Total posts : 45366
Clearly one of the everlasting hot topics on this board is royalties. I’ve been doing this as a commercial broadcaster for 43 years. Part 15 for two. I own a record label, a music publishing company, am a member of ASCAP and now the RIAA. I belong to ASCAP to eventually, someday, maybe get 2 cents for my publishing, and the RIAA because I can, and because it lets me into the inner circle of all this BS. I have had a copyright lawyer on retainer for the past 14 years. I’m one of the few who sees this from all sides.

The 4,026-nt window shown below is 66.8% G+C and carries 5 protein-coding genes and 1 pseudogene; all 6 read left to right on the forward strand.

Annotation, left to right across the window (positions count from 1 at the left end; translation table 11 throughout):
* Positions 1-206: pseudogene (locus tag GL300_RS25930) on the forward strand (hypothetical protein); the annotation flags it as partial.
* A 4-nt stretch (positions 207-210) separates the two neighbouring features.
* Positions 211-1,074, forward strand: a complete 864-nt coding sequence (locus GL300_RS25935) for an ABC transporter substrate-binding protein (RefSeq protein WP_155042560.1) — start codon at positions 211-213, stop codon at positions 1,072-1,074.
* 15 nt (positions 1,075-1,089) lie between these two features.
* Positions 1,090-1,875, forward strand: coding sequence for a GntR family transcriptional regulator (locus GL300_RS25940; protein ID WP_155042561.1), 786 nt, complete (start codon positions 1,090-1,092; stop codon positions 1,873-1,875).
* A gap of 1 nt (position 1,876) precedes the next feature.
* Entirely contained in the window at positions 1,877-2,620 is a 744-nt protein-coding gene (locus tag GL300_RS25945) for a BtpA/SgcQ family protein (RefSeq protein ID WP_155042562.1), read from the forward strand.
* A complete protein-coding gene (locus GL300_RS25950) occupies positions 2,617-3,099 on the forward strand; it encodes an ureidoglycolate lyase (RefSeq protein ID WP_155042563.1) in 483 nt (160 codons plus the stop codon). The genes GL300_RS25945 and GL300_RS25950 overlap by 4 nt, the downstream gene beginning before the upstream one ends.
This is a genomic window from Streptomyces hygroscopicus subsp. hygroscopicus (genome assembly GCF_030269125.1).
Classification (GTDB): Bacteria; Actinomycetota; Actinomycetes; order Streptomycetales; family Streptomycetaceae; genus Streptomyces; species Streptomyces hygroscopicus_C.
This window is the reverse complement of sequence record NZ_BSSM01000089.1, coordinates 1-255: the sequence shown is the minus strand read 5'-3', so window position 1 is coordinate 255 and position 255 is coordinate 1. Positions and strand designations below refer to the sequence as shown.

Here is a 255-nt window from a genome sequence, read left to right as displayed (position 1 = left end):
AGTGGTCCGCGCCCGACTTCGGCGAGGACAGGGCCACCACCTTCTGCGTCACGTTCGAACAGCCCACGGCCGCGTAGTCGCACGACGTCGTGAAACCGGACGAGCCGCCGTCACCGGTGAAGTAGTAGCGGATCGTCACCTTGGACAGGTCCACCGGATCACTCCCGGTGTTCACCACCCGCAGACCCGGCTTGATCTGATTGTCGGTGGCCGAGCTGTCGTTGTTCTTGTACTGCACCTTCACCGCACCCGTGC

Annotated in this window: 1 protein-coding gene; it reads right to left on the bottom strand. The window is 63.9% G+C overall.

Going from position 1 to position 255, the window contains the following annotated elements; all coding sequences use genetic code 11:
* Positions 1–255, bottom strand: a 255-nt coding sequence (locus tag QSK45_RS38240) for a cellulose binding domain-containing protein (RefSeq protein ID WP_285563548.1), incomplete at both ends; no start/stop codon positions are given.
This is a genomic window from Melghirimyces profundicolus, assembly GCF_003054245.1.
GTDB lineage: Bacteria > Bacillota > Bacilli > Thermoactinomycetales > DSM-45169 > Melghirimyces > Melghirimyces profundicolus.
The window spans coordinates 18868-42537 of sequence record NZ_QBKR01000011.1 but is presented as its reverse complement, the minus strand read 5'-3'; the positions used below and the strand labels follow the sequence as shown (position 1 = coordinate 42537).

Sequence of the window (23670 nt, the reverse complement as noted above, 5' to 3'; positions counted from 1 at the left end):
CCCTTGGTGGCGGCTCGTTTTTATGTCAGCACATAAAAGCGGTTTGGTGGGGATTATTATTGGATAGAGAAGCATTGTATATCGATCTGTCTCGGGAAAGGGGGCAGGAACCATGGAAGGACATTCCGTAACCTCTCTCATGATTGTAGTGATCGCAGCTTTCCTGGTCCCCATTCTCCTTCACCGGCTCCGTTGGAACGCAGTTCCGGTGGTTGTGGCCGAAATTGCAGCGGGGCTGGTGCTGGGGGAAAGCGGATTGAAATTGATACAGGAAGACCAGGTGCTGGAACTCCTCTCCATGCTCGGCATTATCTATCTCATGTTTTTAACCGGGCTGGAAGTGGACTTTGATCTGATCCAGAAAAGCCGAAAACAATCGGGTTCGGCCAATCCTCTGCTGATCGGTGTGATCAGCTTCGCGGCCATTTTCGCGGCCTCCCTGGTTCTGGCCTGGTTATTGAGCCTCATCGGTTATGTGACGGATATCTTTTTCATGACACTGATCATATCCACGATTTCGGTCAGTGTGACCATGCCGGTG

A large percentage of what is posted here is incorrect and based on rumors, legends, and wishful thinking.
First off, the FCC has nothing to do whatsoever with music rights or copyright. If you get caught broadcasting copyrighted music the FCC won’t give a rats ass. So don’t go getting all excited because you can’t find an FCC law stopping you doesn’t matter. Not any more than the FCC won’t persue you if you’re speeding. Check the copyright laws, dealt with by the copyright office, which are federal laws.